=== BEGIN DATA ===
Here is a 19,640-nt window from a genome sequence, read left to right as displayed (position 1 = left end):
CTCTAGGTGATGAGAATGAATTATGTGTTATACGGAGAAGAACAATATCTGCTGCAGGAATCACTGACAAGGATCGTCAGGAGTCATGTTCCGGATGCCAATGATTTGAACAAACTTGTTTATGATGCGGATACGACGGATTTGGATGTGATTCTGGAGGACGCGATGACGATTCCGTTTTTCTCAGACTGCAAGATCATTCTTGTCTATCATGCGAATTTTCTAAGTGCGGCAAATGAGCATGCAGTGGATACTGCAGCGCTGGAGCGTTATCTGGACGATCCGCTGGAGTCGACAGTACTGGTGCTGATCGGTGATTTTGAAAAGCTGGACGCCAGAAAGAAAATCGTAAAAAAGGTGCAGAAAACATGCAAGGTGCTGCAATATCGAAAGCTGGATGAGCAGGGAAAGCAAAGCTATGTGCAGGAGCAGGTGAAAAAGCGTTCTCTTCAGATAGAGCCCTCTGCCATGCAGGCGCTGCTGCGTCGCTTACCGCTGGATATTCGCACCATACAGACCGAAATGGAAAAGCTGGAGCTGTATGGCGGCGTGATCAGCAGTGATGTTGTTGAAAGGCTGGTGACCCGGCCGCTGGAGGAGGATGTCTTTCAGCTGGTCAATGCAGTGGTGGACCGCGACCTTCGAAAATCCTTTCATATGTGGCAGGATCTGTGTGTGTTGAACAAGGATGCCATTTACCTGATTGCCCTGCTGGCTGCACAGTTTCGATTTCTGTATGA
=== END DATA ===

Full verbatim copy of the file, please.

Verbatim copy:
Here is a 19,640-nt window from a genome sequence, read left to right as displayed (position 1 = left end):
CTCTAGGTGATGAGAATGAATTATGTGTTATACGGAGAAGAACAATATCTGCTGCAGGAATCACTGACAAGGATCGTCAGGAGTCATGTTCCGGATGCCAATGATTTGAACAAACTTGTTTATGATGCGGATACGACGGATTTGGATGTGATTCTGGAGGACGCGATGACGATTCCGTTTTTCTCAGACTGCAAGATCATTCTTGTCTATCATGCGAATTTTCTAAGTGCGGCAAATGAGCATGCAGTGGATACTGCAGCGCTGGAGCGTTATCTGGACGATCCGCTGGAGTCGACAGTACTGGTGCTGATCGGTGATTTTGAAAAGCTGGACGCCAGAAAGAAAATCGTAAAAAAGGTGCAGAAAACATGCAAGGTGCTGCAATATCGAAAGCTGGATGAGCAGGGAAAGCAAAGCTATGTGCAGGAGCAGGTGAAAAAGCGTTCTCTTCAGATAGAGCCCTCTGCCATGCAGGCGCTGCTGCGTCGCTTACCGCTGGATATTCGCACCATACAGACCGAAATGGAAAAGCTGGAGCTGTATGGCGGCGTGATCAGCAGTGATGTTGTTGAAAGGCTGGTGACCCGGCCGCTGGAGGAGGATGTCTTTCAGCTGGTCAATGCAGTGGTGGACCGCGACCTTCGAAAATCCTTTCATATGTGGCAGGATCTGTGTGTGTTGAACAAGGATGCCATTTACCTGATTGCCCTGCTGGCTGCACAGTTTCGATTTCTGTATGA